The Narcissism Epidemic

narcissimepidemic

I was pleasantly surprised when the definition of fuddy-duddy was listed on my favorite online dictionary. Defined as “an old-fashioned, fussy person,” fuddy-duddies are usually those grumpy old people that are constantly complaining about something the younger generation is or is not doing. Fuddy-duddies also like to wax rhapsodic about the many virtues found “back in my day.” Many of the culture war conservatives I know display many fuddy-duddy tendencies.

Unfortunately, the authors of The Narcissism Epidemic wrote what amounted to a fuddy-duddy polemic that comes irritatingly close to being an apocalyptic sermon. Psychologists Jean Twenge and W. Keith Campbell attempted to analyze the narcissism that plagues the United States culture by following a basic medical method: diagnosis, finding root causes and symptoms, and offering prognosis and treatment. What they actually wrote was a social commentary on their disdain for the narcissism found in the media. It was not unlike a person telling you how wrong everything is but not offering any solutions. A scant fifteen percent of this entire book was devoted to prognosis and treatment.

It is important in problem solving to recognize the problem itself and find the root causes. I would expect a book that tackled narcissism to spend a great deal of time on doing this. While these authors did this using data to support their claims, they also offered up a sassy social commentary that effectively eroded their professionalism. The authors also greatly limited themselves to examining sources of narcissism that are found in the media and Internet: Paris Hilton, MySpace, Facebook, blogs, and television shows like “My Super Sweet 16,” and “Cribs” were favorite and painstakingly reoccurring targets. Slogan T-shirts, spending habits, and the ideas of entitlement/uniqueness were also plastered everywhere in the remaining eighty-five percent of the book.

Here is a typical example of the sassy writing style I believe undermines their professionalism.

You can buy your daughter a T-shirt that says “Spoiled Rotten” or clothe your son in a shirt that says “Sorry, girls, I only date models.” One bright red shirt declares “I'm in Charge.” Another line of T-shirts allows you to announce that your child is the “Future Leader of the Free World” or a “Future Reality Show Contestant.” You can even buy your newborn baby a “Bling” brand pacifier decorated with rhinestones, complete with a tote that says “Princess” or “Rock Star.” These days, even when you're just a few weeks old, it's important not to leave the house without your bling. (76)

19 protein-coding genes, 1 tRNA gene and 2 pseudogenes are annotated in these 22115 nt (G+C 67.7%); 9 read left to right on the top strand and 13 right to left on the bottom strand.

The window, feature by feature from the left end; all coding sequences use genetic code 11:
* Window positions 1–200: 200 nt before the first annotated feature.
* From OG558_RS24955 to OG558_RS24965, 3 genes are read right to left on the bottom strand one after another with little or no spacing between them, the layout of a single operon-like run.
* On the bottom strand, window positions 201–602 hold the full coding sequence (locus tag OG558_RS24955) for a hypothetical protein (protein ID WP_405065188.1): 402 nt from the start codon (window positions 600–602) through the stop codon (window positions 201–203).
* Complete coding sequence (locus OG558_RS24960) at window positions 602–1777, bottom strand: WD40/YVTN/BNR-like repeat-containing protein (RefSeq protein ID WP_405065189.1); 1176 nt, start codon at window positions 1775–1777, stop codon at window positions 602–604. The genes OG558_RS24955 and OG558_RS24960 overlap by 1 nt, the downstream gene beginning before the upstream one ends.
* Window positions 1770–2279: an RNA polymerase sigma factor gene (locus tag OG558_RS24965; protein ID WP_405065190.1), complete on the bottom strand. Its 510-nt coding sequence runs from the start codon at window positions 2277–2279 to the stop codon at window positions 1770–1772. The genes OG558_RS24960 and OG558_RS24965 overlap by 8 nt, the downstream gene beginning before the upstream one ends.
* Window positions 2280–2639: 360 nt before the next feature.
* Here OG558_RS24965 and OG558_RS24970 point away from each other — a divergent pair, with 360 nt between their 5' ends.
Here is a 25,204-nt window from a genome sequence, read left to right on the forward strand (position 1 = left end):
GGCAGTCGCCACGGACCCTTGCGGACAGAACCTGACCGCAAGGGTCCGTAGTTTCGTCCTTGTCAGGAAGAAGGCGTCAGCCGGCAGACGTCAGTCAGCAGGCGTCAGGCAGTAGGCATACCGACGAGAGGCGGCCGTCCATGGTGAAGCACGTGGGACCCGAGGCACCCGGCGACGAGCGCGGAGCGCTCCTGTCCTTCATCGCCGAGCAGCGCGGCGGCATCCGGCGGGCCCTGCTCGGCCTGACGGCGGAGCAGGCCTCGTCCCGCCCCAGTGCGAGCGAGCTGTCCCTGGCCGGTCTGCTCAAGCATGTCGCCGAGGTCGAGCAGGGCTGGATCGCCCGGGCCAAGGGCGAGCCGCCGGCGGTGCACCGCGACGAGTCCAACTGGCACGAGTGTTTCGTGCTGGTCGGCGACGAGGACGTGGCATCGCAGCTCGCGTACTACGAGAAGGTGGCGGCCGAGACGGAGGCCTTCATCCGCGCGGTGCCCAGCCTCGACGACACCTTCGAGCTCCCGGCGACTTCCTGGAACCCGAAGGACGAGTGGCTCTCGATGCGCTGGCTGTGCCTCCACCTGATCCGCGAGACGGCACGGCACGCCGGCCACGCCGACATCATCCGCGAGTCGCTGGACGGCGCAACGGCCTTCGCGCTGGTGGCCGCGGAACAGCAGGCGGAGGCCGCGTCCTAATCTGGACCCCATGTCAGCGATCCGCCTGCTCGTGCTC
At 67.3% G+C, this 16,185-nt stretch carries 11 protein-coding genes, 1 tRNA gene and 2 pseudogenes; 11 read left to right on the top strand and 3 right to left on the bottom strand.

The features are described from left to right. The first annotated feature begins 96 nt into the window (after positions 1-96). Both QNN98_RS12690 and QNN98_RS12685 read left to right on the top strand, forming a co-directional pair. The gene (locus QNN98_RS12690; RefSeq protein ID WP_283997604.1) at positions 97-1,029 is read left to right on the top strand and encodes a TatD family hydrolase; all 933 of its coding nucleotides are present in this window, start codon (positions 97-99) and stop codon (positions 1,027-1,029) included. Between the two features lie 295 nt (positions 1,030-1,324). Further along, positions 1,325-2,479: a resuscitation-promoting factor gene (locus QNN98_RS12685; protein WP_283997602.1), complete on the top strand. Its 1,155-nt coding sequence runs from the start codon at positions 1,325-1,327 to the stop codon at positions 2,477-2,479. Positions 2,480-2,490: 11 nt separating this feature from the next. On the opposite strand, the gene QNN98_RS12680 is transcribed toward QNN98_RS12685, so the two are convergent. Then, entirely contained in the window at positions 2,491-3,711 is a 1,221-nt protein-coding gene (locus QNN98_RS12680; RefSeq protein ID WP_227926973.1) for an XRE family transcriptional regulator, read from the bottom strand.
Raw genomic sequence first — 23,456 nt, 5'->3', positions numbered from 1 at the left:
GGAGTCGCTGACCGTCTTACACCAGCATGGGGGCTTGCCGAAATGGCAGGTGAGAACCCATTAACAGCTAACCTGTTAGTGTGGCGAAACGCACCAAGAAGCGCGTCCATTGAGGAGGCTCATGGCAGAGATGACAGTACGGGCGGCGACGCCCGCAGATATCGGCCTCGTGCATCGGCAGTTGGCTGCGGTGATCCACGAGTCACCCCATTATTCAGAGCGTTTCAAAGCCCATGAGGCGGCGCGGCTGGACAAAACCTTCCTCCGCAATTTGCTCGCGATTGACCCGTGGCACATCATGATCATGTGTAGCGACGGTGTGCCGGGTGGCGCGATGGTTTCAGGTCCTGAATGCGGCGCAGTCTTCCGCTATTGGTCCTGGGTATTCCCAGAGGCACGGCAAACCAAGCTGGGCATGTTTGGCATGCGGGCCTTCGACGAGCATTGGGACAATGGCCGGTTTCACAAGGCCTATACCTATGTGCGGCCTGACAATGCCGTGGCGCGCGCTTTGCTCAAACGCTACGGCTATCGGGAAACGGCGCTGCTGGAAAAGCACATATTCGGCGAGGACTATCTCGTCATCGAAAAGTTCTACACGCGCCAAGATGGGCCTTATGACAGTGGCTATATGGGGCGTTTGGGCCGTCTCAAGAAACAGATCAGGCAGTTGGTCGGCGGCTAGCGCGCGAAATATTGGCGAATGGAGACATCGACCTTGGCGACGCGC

This reeks of talk-show commentary that is destined to become a New York Times Bestseller and a hit on Oprah. I say this because the book is filled with complaining and rehashing what everyone already suspects, something the masses are wonderful at doing. It does not come as any shock-at least for people that are not narcissists-that narcissism is caused and propagated by self-admiration, parenting, celebrities & media, Internet, and easy credit. Two hundred and fifty-five pages of this rammed down one's throat is more than enough to drive the point home.

This imbalance in the ratio of problem identification to problem solution is also not a very effective use of time, especially when one of the best methods in fighting narcissism is found on page 284: mindfulness. Buddhist teacher Thich Nhat Hanh offers us a concise and simple teaching of mindfulness in his book True Love: A Practice for Awakening the Heart. What took these psychologists over three hundred pages to figure out only took Hanh one hundred and twenty pages. Simplicity is a virtue and if one knows a simpler way to do something and elects the more complex method, they are not only being illogical, they are also being narcissistic.

Yes, I am claiming these authors are being narcissistic. Here is my proof, using their own words.

We take a different approach in this book, describing the now-extensive scientific research on the truth about narcissists and why they behave the way they do. We believe that with a topic as complex as narcissism, the empirical research is the place to begin. (3)

If I have learned anything from my education in religion and philosophy, I have learned that anytime a person claims to have the truth, one should proceed with caution. A truth claim is often very difficult-if not impossible-to establish, especially when dealing with humans because they change rapidly and do not behave equally. Even if one has an abundance of empirical research, it is not wise to claim truth because you still can be proven wrong. Ignoring the possibility of being wrong and still claiming truth is a sure sign of a narcissist.

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